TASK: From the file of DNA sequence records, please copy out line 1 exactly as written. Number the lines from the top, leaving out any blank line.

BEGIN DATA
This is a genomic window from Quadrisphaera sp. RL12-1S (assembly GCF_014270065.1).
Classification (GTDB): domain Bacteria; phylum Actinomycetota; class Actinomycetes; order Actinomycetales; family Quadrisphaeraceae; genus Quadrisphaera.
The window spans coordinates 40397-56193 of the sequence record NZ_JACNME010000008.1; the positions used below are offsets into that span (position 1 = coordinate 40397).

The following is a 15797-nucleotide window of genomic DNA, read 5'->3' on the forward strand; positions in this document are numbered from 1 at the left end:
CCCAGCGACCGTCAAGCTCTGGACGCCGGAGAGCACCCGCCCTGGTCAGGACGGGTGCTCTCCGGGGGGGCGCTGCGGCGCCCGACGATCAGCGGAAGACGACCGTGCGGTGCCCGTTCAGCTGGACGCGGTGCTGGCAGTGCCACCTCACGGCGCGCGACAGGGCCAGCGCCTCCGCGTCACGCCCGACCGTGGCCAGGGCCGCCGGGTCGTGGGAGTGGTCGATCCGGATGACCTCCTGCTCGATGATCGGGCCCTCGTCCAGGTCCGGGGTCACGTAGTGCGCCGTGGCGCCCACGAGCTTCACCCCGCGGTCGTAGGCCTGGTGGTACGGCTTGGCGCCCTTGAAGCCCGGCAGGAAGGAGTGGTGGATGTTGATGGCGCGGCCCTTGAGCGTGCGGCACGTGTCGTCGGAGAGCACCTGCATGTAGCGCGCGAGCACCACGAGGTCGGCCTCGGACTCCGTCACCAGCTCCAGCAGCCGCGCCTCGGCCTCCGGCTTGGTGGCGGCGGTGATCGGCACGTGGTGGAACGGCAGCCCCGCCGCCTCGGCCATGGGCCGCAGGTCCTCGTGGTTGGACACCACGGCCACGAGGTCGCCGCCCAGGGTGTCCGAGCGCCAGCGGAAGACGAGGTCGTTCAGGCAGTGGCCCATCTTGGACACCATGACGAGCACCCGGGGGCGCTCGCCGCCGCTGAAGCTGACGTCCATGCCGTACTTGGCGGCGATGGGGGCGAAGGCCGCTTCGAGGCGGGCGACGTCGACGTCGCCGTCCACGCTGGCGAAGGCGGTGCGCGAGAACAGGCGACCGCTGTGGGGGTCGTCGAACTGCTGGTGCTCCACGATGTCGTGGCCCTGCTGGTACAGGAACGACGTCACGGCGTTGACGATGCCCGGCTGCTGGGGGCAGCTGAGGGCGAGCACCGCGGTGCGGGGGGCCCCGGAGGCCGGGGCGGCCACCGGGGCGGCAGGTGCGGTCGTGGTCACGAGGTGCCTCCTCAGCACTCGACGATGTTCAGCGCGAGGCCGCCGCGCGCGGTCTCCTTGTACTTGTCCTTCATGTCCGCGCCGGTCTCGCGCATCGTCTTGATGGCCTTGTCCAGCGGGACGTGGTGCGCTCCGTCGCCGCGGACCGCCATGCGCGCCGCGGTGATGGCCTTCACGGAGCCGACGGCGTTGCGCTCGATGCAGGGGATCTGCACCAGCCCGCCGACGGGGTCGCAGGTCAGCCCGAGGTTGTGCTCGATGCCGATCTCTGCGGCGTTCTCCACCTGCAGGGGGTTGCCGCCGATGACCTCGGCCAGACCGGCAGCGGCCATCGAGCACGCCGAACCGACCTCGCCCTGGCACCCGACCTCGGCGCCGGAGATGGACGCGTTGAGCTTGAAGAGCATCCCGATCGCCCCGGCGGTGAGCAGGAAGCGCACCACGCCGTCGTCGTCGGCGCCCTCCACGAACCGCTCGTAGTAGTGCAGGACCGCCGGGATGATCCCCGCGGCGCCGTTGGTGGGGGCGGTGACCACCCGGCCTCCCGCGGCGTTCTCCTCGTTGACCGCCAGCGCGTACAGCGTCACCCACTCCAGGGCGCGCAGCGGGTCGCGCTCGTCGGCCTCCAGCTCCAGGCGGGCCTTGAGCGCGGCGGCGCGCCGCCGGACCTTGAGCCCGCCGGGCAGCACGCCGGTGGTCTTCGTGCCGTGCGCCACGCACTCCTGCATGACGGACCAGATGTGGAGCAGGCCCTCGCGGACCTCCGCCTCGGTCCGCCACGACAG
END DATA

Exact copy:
This is a genomic window from Quadrisphaera sp. RL12-1S (assembly GCF_014270065.1).